The Flowers by Howitt

[In reciting this sweetly beautiful little poem its noble truths should be uttered with emphatic, but not noisy elocution. There is sufficient variety in the different stanzas for the speaker to display much taste and feeling.]

GOD might have bade the earth bring forth

Enough for great and small,

The oak-tree and the cedar-tree,

Without a flower at all.

We might have had enough, enough

For every want of ours,

For luxury, medicine and toil,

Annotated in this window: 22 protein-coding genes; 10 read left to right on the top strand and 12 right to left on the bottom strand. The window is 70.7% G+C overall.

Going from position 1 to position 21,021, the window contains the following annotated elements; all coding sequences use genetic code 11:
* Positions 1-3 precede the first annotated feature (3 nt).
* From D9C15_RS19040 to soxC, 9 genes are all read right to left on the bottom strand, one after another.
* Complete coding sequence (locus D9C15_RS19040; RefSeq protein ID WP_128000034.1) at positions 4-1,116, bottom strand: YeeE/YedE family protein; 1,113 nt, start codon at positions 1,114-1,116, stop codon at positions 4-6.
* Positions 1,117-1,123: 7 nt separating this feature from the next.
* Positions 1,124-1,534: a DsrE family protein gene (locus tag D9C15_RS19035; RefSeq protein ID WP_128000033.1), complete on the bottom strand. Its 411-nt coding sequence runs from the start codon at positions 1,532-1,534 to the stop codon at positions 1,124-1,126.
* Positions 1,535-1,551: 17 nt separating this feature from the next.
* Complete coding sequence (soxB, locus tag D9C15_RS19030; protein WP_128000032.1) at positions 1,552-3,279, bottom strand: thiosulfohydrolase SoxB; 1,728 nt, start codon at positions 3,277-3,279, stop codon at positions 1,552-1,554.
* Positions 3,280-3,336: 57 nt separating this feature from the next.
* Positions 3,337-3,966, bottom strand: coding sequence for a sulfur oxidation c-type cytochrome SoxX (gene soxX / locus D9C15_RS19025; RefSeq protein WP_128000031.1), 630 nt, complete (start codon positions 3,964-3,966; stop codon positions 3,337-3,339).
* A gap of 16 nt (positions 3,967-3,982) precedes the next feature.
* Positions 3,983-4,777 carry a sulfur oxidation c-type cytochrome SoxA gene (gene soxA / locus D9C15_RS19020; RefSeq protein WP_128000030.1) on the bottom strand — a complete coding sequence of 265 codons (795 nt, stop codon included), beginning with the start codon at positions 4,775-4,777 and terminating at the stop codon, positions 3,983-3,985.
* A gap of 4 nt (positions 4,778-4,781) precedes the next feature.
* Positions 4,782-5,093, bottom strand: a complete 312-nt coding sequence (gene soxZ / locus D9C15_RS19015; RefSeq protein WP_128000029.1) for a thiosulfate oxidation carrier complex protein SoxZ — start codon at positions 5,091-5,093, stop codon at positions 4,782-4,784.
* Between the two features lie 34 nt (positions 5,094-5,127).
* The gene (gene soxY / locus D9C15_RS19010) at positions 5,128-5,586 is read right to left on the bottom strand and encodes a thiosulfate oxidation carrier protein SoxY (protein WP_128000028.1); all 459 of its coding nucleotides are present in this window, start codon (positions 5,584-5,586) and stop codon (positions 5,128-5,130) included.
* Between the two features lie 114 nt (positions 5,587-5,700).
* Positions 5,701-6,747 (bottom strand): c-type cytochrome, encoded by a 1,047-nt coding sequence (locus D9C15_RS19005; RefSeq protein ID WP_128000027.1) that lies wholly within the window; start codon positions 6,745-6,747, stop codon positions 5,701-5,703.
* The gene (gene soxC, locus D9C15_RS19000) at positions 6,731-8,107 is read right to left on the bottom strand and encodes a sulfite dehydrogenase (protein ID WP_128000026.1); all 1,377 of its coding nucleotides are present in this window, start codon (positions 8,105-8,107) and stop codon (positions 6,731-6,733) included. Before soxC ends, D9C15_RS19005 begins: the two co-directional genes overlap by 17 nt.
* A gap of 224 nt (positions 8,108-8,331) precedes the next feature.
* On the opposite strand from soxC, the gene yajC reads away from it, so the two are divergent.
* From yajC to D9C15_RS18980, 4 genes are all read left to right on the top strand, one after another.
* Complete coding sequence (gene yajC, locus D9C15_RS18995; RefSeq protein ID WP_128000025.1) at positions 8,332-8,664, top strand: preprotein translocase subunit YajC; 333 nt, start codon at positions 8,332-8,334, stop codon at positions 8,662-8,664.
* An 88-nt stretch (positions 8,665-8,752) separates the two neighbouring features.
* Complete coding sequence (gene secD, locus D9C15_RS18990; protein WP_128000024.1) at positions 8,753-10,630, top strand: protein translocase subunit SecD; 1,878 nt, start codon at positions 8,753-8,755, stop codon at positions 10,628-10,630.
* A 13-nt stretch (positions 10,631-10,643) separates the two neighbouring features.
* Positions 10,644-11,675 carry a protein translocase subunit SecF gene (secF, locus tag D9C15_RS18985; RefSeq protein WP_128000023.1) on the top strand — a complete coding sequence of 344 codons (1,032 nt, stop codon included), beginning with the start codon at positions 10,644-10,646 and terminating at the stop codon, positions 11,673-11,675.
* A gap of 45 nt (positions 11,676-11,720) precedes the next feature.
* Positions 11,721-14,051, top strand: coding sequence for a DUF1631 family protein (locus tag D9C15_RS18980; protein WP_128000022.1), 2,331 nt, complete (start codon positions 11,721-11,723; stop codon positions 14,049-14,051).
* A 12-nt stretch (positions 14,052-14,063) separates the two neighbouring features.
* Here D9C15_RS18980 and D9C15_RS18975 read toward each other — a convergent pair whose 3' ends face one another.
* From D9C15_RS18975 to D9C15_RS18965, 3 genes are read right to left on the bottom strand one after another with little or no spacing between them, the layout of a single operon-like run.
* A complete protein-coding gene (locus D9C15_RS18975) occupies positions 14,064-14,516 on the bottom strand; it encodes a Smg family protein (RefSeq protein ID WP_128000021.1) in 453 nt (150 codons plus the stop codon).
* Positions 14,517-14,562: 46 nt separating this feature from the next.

And yet have had no flowers.

The one within the mountain mine

Requireth none to grow;

Nor does it need the lotus-flower

To make the river flow.

The clouds might give abundant rain;

The nightly dews might fall,

And the herb that keepeth life in man

Might yet have drunk them all.

Then wherefore, wherefore were they made,

All dyed with rainbow-light,


All fashioned with supremest grace

Upspringing day and night:—

Springing in valleys green and low,

And on the mountains high,

And in the silent wilderness

Where no man passes by?

Our outward life requires them not—

Then wherefore had they birth?—

To minister delight to man,

To beautify the earth;

To comfort man—to whisper hope,

Whene'er his faith is dim,

For who so careth for the flowers

Will much more care for him!